Saturday, June 17, 2006

Total Allotment Time: 3 & 1/2 hrs.
Principle Tasks: Lifting plastic sheeting and lightly forking over soil newly exposed to remove any remaining weed roots as in recent posts. Weeding.

2 comments:

Jimmy said...

Hi Tim

Gosh your site is confusing, I presume the very nice picture of the Phacelia is taken looking towards the patch to the right when looking over your patch towards the rail line?

It is looking very good, have you been having rain like we have - sort of constant...

My lawn is now a meadow and a very fine example it is too with quite a variety of species present.

If the rain keeps up I will be making hay when the sun eventually comes out.

Have you thought of offering a few shots of the neighbours allotments for comparison? The best and the worst?

Regards
Jimmy

Tim said...

Hi Jimmy

Yes, I'm standing behind the corner post (the focal point of the 'The Gardener's Shuffle' first photo). This minimal 'stock fencing' I've opted for doesn't help, I realise (the green netted cloche is my neighbour's to my right as I enter my gate, which is open in this photo. The railway line is directly ahead, behind the pallet compost heap (which can just be seen to the left of the photo). I'll try and take another panoramic pic of the whole plot next time I'm up there which might help.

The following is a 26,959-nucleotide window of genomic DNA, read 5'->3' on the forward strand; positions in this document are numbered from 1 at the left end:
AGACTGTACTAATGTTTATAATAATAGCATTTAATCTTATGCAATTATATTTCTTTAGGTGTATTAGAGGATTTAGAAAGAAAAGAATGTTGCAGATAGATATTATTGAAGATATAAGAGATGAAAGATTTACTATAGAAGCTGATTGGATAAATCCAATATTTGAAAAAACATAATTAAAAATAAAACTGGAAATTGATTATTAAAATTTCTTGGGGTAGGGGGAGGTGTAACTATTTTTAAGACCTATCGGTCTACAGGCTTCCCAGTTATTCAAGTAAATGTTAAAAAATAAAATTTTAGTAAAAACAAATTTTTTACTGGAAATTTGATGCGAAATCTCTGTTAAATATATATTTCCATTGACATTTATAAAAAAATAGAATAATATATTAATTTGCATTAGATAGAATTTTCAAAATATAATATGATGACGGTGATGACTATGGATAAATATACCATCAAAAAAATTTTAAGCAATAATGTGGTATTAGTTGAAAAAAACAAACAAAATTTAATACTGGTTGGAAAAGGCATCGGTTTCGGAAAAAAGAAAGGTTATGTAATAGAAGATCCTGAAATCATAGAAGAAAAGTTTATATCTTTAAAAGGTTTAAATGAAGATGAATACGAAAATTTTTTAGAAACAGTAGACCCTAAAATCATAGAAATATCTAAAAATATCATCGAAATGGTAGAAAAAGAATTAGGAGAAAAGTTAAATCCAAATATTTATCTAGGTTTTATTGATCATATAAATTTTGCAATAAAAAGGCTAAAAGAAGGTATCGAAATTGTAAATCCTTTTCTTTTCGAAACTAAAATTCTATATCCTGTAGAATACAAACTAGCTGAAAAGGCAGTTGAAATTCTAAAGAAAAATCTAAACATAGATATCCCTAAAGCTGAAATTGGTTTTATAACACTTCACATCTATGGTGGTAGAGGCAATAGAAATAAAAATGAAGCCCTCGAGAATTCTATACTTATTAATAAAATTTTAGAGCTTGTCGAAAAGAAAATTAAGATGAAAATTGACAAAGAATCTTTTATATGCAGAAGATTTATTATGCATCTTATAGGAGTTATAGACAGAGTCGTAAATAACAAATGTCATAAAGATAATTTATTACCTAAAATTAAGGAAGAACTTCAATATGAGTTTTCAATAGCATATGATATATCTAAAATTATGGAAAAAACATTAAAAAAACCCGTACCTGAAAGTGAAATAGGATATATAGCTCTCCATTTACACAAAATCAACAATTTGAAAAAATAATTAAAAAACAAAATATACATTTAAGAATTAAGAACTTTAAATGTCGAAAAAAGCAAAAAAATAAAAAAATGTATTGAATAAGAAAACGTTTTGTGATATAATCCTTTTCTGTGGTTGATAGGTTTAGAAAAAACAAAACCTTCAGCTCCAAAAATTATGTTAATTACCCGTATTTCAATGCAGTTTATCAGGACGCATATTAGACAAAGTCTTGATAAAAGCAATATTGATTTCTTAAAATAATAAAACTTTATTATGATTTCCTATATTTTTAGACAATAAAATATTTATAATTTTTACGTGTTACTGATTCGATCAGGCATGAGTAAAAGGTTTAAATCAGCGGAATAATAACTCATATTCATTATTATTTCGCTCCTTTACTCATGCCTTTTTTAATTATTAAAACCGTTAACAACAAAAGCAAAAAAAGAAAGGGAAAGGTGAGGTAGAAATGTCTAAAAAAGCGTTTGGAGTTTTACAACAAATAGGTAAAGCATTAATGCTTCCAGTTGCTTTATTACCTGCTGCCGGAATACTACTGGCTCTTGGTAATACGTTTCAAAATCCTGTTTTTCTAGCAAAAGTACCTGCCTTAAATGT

Not much rain over the last couple of weeks, no. We did have a sprinkling towards the end of last week, but it only really wetted the surface. I have been making sure the phacelia seed beds (as shown in the before-mentioned photo) are well watered only until they become established (I haven't watered that first bed for ages now).

Are you fortunate enough to get orchids growing in your meadow lawn? I spotted two common varities down here on a family walk on the white cliffs of Dover over the weekend (check out my 'Hop Pics' blog). Inspirational plants!

I'm a little shy of taking direct photos of my neighbours plots. Maybe in time, and with permission :o)

Best Regards,
Tim